Quantitative evaluation of embolic load in femoral and tibial shaft fractures treated with reamed intramedullary fixation

Christopher Lee, Nathan N. O'Hara, Bianca Conti, Mary Hyder, Aresh Sepehri, Joshua Rudnicki, Zachary Hannan, Daniel Connelly, Mitchell Baker, Andrew N. Pollak, Robert V. O'Toole

Research output: Contribution to journalArticlepeer-review


Objectives: To compare the volume of embolic load during intramedullary fixation of femoral and tibial shaft fractures. Our hypothesis was that tibial intramedullary nails (IMNs) would be associated with less volume of intravasation of marrow than IM nailing of femur fractures. Design: Prospective observational study. Setting: Urban Level I trauma center. Patients/Participants: Twenty-three patients consented for the study: 14 with femoral shaft fractures and 9 with tibial shaft fractures. Intervention: All patients underwent continuous transesophageal echocardiography, and volume of embolic load was evaluated during 5 distinct stages: Postinduction, initial guide wire, reaming (REAM), nail insertion, and postoperative. Main Outcome Measurements: Volume of embolic load was measured based on previously described luminosity scores. The embolic load based on fracture location and procedure stage was evaluated using a mixed effects model. Results: The IMN procedure increased the embolic load by 215% (-12% to 442%, P = 0.07) in femur patients relative to tibia patients after adjusting for baseline levels. Of the 5 steps measured, REAM was associated with the greatest increase in embolic load relative to the guide wire placement and controlling for fracture location (421%, 95% confidence interval: 169%-673%, P , 0.01). Conclusions: Femoral shaft IMN fixation was associated with a 215% increase in embolic load in comparison with tibial shaft IMN fixation, with the greatest quantitative load during the REAM stage; however, both procedures produce embolic load.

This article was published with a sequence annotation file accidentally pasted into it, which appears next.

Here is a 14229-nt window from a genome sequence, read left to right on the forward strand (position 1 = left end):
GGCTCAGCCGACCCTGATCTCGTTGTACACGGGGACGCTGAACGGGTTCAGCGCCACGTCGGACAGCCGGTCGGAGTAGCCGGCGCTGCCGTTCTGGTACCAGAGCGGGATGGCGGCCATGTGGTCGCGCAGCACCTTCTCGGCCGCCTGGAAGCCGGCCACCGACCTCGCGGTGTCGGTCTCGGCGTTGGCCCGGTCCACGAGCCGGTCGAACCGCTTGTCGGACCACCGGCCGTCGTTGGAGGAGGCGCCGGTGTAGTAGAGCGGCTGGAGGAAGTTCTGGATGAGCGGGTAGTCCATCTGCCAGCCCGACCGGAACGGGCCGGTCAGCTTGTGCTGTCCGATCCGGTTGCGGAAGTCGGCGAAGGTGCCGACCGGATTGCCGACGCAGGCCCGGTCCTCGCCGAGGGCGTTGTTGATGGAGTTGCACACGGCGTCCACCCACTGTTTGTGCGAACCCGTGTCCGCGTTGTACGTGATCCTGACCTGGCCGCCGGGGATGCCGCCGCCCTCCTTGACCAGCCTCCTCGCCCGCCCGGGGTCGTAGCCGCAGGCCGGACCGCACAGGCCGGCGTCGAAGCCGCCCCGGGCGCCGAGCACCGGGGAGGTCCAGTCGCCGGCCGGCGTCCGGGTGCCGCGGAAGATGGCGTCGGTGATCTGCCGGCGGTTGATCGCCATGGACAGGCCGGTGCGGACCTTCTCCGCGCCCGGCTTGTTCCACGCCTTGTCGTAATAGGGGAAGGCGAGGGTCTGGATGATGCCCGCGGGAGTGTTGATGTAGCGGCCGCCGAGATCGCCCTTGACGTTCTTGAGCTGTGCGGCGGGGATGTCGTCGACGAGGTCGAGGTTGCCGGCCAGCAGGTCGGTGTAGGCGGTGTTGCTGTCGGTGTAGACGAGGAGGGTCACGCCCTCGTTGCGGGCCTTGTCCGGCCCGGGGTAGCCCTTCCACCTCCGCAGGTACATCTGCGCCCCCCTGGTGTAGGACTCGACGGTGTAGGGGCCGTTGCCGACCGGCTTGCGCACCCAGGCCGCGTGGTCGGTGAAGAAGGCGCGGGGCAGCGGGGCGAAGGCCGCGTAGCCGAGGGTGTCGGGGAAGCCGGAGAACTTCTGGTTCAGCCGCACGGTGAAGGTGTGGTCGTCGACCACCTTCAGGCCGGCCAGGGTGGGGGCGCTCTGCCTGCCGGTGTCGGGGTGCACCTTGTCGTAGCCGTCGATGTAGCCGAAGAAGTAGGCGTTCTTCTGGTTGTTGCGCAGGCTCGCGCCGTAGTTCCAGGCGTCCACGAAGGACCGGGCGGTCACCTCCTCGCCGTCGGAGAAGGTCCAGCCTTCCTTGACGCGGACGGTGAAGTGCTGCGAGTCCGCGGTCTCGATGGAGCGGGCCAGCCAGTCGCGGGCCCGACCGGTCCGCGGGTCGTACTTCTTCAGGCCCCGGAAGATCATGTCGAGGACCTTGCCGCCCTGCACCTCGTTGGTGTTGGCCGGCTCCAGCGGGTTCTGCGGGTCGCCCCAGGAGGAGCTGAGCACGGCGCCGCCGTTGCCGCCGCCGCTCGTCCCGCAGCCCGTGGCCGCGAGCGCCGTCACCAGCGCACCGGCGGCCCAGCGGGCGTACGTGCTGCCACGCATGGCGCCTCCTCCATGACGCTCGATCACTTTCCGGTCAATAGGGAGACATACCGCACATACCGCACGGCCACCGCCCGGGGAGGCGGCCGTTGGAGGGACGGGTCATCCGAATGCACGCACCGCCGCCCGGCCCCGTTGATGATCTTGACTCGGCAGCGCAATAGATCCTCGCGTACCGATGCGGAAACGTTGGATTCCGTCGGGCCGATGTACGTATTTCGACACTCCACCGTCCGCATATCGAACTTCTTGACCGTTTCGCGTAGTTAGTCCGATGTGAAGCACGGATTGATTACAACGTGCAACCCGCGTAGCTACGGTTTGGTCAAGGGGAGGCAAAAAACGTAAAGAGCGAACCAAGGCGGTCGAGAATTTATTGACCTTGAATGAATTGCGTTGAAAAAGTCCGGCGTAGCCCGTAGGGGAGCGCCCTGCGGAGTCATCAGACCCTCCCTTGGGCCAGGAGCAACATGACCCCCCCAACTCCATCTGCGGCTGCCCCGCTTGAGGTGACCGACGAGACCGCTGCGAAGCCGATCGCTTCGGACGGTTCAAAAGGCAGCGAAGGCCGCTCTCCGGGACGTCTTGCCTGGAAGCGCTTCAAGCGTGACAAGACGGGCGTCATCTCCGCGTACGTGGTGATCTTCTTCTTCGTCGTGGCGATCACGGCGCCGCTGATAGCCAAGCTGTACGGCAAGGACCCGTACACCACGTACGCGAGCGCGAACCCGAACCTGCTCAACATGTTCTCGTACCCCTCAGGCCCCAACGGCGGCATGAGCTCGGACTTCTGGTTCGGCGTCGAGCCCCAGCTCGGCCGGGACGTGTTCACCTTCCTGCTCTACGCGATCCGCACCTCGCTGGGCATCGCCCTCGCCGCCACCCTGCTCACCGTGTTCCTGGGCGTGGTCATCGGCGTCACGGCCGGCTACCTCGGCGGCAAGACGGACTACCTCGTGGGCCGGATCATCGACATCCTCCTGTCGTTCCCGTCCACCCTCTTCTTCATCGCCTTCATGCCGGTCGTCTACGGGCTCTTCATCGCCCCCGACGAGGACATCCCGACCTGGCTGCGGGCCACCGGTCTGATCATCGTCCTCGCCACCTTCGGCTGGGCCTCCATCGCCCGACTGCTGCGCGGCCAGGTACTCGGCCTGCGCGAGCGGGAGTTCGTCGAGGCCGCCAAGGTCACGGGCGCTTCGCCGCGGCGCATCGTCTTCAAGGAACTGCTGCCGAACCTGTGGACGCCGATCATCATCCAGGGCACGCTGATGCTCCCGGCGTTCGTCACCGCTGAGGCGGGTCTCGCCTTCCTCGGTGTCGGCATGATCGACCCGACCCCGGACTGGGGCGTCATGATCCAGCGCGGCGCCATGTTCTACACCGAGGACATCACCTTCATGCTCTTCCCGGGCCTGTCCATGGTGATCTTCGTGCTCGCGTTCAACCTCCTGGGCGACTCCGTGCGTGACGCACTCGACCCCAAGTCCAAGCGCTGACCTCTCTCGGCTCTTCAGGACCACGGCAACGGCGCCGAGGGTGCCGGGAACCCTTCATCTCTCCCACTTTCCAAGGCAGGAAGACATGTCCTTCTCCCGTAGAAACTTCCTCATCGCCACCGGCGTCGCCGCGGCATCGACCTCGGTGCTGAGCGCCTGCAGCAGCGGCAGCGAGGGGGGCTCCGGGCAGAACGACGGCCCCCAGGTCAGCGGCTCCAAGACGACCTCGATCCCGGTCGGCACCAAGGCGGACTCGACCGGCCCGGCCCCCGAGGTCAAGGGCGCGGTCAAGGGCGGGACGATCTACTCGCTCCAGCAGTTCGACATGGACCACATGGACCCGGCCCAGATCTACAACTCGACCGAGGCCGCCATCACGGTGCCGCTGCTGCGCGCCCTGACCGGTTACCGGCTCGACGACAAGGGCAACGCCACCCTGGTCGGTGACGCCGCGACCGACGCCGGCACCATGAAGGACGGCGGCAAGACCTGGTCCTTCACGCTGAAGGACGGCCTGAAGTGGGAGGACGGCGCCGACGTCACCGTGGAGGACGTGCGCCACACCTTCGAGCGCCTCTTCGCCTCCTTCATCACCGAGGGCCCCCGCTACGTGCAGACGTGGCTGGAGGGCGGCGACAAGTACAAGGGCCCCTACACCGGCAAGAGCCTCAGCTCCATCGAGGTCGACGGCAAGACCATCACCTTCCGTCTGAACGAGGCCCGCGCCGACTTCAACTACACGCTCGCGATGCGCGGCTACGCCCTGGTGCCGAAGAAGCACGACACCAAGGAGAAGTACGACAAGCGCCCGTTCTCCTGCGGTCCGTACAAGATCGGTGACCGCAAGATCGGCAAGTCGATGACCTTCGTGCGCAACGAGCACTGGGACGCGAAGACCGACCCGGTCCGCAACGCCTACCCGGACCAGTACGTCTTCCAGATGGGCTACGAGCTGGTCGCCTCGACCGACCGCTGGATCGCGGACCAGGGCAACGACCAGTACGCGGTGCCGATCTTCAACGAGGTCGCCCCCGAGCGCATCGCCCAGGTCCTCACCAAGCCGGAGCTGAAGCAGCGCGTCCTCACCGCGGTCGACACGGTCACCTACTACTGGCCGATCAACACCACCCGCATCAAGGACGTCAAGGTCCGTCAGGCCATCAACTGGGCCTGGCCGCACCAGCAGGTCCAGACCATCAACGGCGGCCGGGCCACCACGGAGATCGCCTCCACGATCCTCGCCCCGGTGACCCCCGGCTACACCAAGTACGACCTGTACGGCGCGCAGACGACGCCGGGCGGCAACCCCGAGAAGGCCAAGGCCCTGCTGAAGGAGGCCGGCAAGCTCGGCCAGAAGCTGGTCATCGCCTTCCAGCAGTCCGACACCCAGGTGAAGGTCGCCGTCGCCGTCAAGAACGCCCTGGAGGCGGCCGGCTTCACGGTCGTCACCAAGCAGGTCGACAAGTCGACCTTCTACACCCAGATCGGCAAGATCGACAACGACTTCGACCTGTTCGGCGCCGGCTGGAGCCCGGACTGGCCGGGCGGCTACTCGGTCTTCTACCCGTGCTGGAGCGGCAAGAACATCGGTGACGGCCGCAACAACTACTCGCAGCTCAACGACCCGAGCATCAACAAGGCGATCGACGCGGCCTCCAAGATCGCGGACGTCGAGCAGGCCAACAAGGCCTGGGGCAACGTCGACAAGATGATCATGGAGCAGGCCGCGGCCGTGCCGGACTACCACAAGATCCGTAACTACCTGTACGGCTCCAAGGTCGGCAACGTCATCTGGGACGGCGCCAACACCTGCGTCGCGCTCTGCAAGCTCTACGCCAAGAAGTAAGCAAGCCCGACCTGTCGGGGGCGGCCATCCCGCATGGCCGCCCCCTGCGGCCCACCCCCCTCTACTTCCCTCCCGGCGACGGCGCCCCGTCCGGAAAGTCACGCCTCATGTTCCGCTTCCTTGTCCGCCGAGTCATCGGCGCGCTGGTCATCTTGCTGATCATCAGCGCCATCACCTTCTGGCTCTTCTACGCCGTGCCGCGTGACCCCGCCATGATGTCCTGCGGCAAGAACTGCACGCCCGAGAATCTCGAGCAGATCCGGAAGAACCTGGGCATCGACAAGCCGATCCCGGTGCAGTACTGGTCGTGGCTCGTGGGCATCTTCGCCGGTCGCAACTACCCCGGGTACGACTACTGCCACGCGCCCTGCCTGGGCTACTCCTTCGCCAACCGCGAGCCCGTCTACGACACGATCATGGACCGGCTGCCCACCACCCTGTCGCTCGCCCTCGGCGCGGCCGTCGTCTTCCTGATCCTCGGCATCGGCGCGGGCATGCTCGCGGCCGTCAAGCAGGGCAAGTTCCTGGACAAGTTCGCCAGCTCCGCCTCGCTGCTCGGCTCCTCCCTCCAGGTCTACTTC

Original languageEnglish (US)
Pages (from-to)E283-E288
JournalJournal of orthopaedic trauma
Issue number8
StatePublished - Aug 1 2021


  • Embolic load
  • Femur
  • Intramedullary fixation
  • Tibia

ASJC Scopus subject areas

  • Surgery
  • Orthopedics and Sports Medicine


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